CHARLESTON, W.Va. – House Speaker Tim Armstead, R-Kanawha, praised the passage this week of a bipartisan package of legislation aimed at cracking down on drug traffickers and curbing substance abuse in the state.
The House this week passed several bills to give law enforcement and prosecutors additional tools to go after criminals dealing drugs in the state.
“Substance abuse is a scourge on our state and we must do everything we can to ensure our people are protected from dealers who prey on our citizens,” Speaker Armstead said.
“We must give our children hope to prevent them from becoming addicted in the first place,” Speaker Armstead said. “We must provide treatment those who have become addicted and help free them from addiction. Finally, we must crack down on those who try to profit from the addiction of others by trafficking drugs into our state.”
Bills passed this week include:
“Our police officers, who are fighting on the front lines to combat this epidemic, have been urging us to pass new laws to help them fight against these out-of-state drug traffickers who are targeting our citizens,” Speaker Armstead said. “Specifically, the public wants us to do more to protect innocent victims – especially children – from being exposed to these horrible drugs and drug-related acts.”
“These bills send a strong message that West Virginia will not tolerate kingpins and traffickers bringing drugs into this state,” said House Judiciary Chairman John Shott, R-Mercer. “These bills aren’t designed to tack on penalties to people charged with simple possession, as some claim, but rather are tailored to fight back against the dealers who take advantage of our citizens struggling with addiction. We want to cut off the supply of this poison as it comes into the state, and these bills go a long way toward cutting down on the drug trade.”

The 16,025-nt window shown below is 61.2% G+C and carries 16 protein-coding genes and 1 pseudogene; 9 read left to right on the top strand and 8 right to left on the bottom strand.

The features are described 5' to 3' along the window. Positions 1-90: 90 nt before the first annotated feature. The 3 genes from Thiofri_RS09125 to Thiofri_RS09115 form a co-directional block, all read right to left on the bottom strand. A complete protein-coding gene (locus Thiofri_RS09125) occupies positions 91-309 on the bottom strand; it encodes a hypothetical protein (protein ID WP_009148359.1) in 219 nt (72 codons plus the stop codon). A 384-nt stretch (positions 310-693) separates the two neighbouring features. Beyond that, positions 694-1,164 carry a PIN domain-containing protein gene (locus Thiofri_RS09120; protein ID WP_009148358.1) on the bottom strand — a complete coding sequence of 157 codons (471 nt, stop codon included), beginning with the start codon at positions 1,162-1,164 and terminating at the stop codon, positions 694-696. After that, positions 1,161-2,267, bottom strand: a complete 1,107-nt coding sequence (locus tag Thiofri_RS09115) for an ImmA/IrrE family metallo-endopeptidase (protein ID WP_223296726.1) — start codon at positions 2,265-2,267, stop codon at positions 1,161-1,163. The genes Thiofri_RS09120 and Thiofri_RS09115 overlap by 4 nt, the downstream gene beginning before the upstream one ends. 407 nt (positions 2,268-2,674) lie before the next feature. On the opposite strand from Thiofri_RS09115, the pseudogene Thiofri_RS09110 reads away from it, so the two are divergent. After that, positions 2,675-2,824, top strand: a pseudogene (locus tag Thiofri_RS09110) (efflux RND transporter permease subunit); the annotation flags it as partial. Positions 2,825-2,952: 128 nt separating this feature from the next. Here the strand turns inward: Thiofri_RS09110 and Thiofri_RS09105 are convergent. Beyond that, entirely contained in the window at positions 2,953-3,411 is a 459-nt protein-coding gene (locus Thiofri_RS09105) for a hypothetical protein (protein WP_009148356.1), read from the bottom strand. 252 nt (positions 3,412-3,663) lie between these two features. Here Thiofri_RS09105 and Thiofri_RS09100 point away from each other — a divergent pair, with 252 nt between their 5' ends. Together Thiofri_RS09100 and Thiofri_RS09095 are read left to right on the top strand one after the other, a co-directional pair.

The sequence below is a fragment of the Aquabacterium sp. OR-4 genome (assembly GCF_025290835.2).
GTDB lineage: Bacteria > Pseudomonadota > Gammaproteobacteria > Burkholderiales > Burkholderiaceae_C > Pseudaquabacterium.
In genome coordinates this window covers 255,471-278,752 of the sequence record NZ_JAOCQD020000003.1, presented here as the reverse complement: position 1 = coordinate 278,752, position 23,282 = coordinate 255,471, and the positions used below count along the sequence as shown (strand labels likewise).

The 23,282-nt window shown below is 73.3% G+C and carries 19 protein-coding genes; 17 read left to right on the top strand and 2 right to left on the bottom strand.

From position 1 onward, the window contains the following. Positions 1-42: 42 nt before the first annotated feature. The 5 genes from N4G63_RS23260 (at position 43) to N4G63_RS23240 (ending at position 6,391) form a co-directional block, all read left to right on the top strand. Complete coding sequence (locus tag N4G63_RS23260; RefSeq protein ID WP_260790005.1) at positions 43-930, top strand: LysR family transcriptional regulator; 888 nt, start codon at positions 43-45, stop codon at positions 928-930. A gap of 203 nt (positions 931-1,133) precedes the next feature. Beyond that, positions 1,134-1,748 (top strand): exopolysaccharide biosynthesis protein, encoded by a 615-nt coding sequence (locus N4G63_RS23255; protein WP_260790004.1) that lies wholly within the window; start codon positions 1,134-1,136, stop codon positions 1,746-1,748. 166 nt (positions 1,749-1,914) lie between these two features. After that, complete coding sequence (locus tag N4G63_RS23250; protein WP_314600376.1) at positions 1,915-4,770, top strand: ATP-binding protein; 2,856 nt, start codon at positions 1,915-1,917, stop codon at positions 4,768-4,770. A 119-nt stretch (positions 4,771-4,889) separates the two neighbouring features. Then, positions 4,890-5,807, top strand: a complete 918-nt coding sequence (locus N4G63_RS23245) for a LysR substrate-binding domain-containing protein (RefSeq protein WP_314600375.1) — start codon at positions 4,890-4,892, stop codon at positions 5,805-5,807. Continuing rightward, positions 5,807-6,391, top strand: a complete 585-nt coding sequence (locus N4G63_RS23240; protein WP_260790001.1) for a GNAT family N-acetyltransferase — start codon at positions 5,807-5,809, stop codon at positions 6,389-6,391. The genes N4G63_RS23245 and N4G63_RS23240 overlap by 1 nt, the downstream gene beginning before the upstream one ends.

Speaker Armstead said he appreciated the strong, bipartisan support in passing these bills. Though he noted he was concerned by some of the comments brought up in the floor debates.
“It was argued several times during the debate of these bills that we shouldn’t be increasing penalties because it may cost more to put drug dealers in jail,” Speaker Armstead said. “The top priority of government is to protect its citizens against those who intend to do them harm. In my opinion, anyone who hides behind a budget deficit to say we shouldn’t prosecute people who prey on innocent citizens – including children – underestimates the harm being done by those who traffic drugs into our state.”
In addition to the bills passed this week, the House will also consider other bills next week to increase penalties for transporting controlled substances (House Bill 2579), and establish the new crime of organized retail crime (House Bill 2367).